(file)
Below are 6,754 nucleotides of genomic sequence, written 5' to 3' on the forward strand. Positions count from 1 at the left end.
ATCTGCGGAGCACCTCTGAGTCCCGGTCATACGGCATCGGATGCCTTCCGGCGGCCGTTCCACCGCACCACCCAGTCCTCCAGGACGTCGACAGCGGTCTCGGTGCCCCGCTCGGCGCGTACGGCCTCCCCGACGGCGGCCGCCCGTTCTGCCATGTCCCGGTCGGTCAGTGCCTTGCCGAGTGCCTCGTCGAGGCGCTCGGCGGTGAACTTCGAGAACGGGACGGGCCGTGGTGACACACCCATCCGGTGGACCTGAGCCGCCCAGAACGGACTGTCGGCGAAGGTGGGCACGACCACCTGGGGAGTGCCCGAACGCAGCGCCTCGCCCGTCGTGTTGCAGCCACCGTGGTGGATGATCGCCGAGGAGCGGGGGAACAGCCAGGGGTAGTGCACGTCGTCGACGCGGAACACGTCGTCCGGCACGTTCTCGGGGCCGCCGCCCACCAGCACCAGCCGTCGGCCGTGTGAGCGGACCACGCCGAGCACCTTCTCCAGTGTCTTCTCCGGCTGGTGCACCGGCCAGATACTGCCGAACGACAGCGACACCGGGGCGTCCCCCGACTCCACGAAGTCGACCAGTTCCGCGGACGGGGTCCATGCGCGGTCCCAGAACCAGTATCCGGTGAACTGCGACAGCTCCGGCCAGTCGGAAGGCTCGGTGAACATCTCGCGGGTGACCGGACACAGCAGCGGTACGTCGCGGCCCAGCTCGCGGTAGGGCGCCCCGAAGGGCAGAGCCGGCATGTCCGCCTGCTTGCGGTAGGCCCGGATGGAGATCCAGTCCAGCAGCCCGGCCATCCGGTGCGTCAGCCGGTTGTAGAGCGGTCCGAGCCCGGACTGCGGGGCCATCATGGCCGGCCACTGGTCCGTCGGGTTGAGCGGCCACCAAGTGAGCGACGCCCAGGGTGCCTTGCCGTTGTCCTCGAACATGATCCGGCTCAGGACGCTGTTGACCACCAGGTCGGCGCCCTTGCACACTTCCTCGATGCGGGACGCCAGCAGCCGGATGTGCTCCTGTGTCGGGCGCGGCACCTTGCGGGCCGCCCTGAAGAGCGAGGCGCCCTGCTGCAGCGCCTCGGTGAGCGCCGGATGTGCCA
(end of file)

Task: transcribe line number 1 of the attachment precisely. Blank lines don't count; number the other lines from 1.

Below are 6,754 nucleotides of genomic sequence, written 5' to 3' on the forward strand. Positions count from 1 at the left end.